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The sugar beet gene encoding the sodium/proton exchanger 1 (BvNHX1) is regulated by a MYB transcription factor.

Adler G, Blumwald E, Bar-Zvi D - Planta (2010)

Bottom Line: NHXs can be localized in the tonoplast or plasma membranes, where they exchange sodium ions for protons, resulting in sodium ions being removed from the cytosol into the vacuole or extracellular space.The 5 UTR of BvNHX1, including its intron, does not modulate the activity of the promoter.Gel mobility shift assay confirmed that the WT but not the mutated MYB binding site is bound by nuclear protein extracted from salt-stressed Beta vulgaris leaves.

View Article: PubMed Central - PubMed

Affiliation: Department of Life Sciences, The Doris and Bertie Black Center for Bioenergetics in Life Sciences, Ben-Gurion University of the Negev, Beer-Sheva, Israel.

ABSTRACT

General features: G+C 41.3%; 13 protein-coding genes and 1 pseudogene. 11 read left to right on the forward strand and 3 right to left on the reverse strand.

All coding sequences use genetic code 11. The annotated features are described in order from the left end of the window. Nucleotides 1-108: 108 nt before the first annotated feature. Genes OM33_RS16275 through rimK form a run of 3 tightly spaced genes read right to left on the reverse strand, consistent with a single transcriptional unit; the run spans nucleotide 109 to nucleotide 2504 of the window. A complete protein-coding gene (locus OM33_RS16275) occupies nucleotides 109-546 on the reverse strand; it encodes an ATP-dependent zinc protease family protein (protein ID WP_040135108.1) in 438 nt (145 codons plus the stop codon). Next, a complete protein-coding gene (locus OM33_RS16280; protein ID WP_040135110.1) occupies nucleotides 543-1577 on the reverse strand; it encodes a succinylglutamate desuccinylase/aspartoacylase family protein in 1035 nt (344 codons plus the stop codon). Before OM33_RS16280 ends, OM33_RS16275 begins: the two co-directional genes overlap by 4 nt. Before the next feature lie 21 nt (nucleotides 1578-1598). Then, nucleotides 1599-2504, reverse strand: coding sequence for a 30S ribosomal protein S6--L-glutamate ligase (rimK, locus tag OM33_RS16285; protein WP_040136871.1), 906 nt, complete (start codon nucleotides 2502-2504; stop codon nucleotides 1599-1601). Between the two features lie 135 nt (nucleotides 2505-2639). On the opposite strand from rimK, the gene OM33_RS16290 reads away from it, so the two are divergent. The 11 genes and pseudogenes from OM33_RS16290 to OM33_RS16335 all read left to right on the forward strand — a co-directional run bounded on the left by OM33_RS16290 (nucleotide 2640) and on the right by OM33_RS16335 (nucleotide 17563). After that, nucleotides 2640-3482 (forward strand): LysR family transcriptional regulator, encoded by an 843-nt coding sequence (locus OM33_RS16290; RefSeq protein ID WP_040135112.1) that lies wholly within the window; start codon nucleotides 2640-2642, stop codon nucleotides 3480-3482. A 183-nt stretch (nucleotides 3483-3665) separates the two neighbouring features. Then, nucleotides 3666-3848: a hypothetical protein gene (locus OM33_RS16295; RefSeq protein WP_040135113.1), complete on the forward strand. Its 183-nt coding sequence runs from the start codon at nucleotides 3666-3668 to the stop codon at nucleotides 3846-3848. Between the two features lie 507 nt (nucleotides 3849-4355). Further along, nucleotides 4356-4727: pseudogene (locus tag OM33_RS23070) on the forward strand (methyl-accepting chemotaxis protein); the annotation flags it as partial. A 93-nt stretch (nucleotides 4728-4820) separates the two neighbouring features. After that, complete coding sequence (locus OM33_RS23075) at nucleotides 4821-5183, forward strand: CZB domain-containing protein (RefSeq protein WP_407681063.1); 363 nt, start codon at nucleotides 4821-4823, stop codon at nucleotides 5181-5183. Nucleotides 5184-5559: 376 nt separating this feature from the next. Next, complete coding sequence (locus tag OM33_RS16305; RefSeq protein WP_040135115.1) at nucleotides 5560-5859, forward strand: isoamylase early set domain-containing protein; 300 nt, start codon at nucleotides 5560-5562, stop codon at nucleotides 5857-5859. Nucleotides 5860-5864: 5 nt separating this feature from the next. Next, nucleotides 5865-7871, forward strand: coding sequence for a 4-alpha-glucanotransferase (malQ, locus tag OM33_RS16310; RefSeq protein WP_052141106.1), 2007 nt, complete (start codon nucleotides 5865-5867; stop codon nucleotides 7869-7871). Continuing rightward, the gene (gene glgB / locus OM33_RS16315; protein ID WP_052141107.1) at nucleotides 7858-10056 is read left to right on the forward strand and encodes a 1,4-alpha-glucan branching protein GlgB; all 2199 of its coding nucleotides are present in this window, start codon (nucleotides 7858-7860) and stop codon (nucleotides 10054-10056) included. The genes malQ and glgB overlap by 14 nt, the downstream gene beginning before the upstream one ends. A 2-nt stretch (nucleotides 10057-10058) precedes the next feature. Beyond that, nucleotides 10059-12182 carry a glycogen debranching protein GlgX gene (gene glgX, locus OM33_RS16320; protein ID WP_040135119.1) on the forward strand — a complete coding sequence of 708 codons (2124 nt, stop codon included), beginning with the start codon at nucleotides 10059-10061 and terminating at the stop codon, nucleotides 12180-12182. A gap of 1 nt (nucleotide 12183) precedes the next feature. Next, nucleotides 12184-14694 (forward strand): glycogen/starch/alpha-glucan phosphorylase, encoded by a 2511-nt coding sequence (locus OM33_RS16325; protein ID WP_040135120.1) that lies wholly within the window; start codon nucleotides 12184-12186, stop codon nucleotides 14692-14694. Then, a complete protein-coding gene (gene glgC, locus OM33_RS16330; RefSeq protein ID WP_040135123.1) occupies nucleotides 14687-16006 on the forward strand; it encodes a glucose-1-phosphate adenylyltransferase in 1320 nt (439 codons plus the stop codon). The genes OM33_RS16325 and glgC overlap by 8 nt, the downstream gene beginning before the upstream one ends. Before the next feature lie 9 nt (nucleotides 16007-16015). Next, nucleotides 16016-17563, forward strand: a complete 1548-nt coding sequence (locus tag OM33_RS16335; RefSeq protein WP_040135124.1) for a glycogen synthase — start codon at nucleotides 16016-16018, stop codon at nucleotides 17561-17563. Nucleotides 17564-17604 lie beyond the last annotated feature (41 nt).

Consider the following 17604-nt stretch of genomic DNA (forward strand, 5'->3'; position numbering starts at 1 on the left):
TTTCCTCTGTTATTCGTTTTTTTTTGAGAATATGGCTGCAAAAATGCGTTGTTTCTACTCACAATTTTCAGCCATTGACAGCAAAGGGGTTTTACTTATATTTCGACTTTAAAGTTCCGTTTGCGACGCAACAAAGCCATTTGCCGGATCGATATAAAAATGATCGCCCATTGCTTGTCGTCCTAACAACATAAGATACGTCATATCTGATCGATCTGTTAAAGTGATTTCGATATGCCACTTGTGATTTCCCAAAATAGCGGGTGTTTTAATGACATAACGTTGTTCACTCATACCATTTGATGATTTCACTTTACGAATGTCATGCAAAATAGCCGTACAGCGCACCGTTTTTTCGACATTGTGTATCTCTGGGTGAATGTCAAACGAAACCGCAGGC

Sodium/proton exchangers (NHX) are key players in the plant response to salinity and have a central role in establishing ion homeostasis. NHXs can be localized in the tonoplast or plasma membranes, where they exchange sodium ions for protons, resulting in sodium ions being removed from the cytosol into the vacuole or extracellular space. The expression of most plant NHX genes is modulated by exposure of the organisms to salt stress or water stress. We explored the regulation of the vacuolar NHX1 gene from the salt-tolerant sugar beet plant (BvNHX1) using Arabidopsis plants transformed with an array of constructs of BvHNX1::GUS, and the expression patterns were characterized using histological and quantitative assays. The 5 UTR of BvNHX1, including its intron, does not modulate the activity of the promoter. Serial deletions show that a 337 bp promoter fragment sufficed for driving activity that indistinguishable from that of the full-length (2,464 bp) promoter. Mutating four putative cis-acting elements within the 337 bp promoter fragment revealed that MYB transcription factor(s) are involved in the activation of the expression of BvNHX1 upon exposure to salt and water stresses. Gel mobility shift assay confirmed that the WT but not the mutated MYB binding site is bound by nuclear protein extracted from salt-stressed Beta vulgaris leaves.